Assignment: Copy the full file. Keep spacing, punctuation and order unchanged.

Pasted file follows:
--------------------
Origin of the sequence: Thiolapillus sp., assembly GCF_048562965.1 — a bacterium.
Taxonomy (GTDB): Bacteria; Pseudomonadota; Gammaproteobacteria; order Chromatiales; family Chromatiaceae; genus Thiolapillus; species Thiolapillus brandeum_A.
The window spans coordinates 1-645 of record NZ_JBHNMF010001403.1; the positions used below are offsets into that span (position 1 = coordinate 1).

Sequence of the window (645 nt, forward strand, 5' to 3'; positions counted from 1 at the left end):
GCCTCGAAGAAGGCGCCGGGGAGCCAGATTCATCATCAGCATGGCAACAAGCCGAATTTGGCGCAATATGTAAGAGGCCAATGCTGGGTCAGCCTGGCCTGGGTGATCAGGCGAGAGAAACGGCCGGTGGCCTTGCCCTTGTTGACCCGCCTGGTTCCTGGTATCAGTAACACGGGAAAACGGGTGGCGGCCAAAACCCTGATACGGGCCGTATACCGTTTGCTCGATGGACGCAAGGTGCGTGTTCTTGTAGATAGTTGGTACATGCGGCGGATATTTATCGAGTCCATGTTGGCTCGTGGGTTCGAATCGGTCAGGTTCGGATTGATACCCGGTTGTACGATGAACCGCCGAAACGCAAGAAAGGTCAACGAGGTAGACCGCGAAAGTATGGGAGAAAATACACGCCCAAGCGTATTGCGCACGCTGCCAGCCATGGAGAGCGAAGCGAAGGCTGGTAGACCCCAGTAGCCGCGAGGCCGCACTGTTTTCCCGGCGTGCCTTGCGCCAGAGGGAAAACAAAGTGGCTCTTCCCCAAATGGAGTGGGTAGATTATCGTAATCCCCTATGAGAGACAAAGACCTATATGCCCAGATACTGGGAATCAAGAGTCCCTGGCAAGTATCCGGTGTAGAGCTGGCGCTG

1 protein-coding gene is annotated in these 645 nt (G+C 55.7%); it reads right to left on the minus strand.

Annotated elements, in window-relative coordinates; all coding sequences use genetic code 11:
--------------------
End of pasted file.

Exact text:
Origin of the sequence: Thiolapillus sp., assembly GCF_048562965.1 — a bacterium.
Taxonomy (GTDB): Bacteria; Pseudomonadota; Gammaproteobacteria; order Chromatiales; family Chromatiaceae; genus Thiolapillus; species Thiolapillus brandeum_A.
The window spans coordinates 1-645 of record NZ_JBHNMF010001403.1; the positions used below are offsets into that span (position 1 = coordinate 1).

Sequence of the window (645 nt, forward strand, 5' to 3'; positions counted from 1 at the left end):
GCCTCGAAGAAGGCGCCGGGGAGCCAGATTCATCATCAGCATGGCAACAAGCCGAATTTGGCGCAATATGTAAGAGGCCAATGCTGGGTCAGCCTGGCCTGGGTGATCAGGCGAGAGAAACGGCCGGTGGCCTTGCCCTTGTTGACCCGCCTGGTTCCTGGTATCAGTAACACGGGAAAACGGGTGGCGGCCAAAACCCTGATACGGGCCGTATACCGTTTGCTCGATGGACGCAAGGTGCGTGTTCTTGTAGATAGTTGGTACATGCGGCGGATATTTATCGAGTCCATGTTGGCTCGTGGGTTCGAATCGGTCAGGTTCGGATTGATACCCGGTTGTACGATGAACCGCCGAAACGCAAGAAAGGTCAACGAGGTAGACCGCGAAAGTATGGGAGAAAATACACGCCCAAGCGTATTGCGCACGCTGCCAGCCATGGAGAGCGAAGCGAAGGCTGGTAGACCCCAGTAGCCGCGAGGCCGCACTGTTTTCCCGGCGTGCCTTGCGCCAGAGGGAAAACAAAGTGGCTCTTCCCCAAATGGAGTGGGTAGATTATCGTAATCCCCTATGAGAGACAAAGACCTATATGCCCAGATACTGGGAATCAAGAGTCCCTGGCAAGTATCCGGTGTAGAGCTGGCGCTG

1 protein-coding gene is annotated in these 645 nt (G+C 55.7%); it reads right to left on the minus strand.

Annotated elements, in window-relative coordinates; all coding sequences use genetic code 11: